Derivation of engraftable skeletal myoblasts from human embryonic stem cells

Nat Med. 2007 May;13(5):642-8. doi: 10.1038/nm1533. Epub 2007 Apr 8.


Human embryonic stem cells (hESCs) are a promising source for cell therapy in degenerative diseases. A key step in establishing the medical potential of hESCs is the development of techniques for the conversion of hESCs into tissue-restricted precursors suitable for transplantation. We recently described the derivation of multipotent mesenchymal precursors from hESCs. Nevertheless, our previous study was limited by the requirement for mouse feeders and the lack of in vivo data. Here we report a stroma-free induction system for deriving mesenchymal precursors. Selective culture conditions and fluorescence-activated cell sorting (FACS)-mediated purification yielded multipotent mesenchymal precursors and skeletal myoblasts. Skeletal muscle cells undergo in vitro maturation resulting in myotube formation and spontaneous twitching. We found that hESC-derived skeletal myoblasts were viable after transplantation into the tibialis anterior muscle of SCID/Beige mice, as assessed by bioluminescence imaging. Lack of teratoma formation and evidence of long-term myoblast engraftment suggests considerable potential for future therapeutic applications.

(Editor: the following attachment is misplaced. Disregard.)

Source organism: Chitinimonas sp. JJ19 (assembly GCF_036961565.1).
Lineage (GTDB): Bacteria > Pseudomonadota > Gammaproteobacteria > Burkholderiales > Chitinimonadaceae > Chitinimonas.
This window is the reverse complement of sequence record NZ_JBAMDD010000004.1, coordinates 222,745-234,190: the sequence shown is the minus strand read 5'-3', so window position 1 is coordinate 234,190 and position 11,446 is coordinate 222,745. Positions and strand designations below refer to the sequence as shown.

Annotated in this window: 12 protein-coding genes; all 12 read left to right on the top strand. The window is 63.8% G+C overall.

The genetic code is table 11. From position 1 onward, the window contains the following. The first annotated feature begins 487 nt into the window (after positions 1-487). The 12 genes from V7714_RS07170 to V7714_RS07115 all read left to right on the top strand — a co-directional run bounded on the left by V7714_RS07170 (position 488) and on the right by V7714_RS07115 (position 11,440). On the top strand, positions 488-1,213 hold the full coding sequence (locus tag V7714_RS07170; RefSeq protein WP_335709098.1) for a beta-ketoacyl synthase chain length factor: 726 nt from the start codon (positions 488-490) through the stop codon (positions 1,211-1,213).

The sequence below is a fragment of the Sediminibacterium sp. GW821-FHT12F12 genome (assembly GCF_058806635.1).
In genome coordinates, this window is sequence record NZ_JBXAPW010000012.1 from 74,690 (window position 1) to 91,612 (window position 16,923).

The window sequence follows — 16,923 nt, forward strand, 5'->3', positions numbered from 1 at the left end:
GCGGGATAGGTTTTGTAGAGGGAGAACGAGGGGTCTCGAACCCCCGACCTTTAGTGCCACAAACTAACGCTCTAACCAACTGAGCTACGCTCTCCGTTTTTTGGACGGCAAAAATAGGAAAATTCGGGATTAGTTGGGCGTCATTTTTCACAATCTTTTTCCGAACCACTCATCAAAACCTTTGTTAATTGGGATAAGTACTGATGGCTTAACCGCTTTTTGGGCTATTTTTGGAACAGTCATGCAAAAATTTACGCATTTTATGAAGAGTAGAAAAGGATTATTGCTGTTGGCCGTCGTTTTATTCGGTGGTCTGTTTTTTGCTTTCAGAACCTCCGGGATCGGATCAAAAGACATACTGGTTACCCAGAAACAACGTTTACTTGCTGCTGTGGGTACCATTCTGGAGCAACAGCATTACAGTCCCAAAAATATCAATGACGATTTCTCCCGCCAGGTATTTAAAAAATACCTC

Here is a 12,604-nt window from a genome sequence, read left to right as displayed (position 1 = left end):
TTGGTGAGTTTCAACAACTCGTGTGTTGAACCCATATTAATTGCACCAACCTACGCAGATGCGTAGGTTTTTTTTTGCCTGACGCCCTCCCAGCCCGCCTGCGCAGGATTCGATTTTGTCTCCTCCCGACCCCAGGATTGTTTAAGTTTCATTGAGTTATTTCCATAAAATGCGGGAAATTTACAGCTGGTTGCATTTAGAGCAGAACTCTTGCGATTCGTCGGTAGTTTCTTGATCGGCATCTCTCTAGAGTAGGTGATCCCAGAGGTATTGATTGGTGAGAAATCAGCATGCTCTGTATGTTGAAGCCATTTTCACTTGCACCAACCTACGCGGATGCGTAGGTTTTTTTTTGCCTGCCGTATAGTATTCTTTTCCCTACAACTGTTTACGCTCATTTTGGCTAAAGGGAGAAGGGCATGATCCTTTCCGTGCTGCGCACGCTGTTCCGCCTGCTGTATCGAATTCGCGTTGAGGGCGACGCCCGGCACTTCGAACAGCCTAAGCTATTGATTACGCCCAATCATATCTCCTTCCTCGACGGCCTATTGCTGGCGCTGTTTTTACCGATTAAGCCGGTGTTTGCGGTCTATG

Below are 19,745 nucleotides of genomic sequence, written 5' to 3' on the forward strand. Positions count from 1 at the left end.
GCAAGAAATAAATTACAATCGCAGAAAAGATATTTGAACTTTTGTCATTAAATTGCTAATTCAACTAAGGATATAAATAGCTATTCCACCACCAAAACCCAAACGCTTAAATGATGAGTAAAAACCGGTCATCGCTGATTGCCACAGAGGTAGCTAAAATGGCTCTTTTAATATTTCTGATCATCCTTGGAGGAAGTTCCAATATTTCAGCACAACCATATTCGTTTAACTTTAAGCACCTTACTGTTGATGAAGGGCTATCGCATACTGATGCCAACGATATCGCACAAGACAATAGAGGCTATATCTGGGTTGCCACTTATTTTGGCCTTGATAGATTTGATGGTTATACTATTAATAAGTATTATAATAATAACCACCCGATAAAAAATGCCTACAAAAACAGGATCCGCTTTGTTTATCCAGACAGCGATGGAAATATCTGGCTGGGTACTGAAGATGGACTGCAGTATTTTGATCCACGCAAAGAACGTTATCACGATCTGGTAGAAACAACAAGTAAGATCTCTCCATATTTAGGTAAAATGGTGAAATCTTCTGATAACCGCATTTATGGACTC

Publication types

  • Research Support, Non-U.S. Gov't

MeSH terms

  • Animals
  • Cell Culture Techniques / methods
  • Cell Separation / methods
  • Embryonic Stem Cells / cytology*
  • Humans
  • Mesoderm / cytology
  • Mice
  • Myoblasts / cytology*
  • Myoblasts / transplantation*
  • Neurodegenerative Diseases / therapy
  • Stem Cell Transplantation / methods*
  • Stromal Cells / cytology

Associated data

  • GEO/GSE7332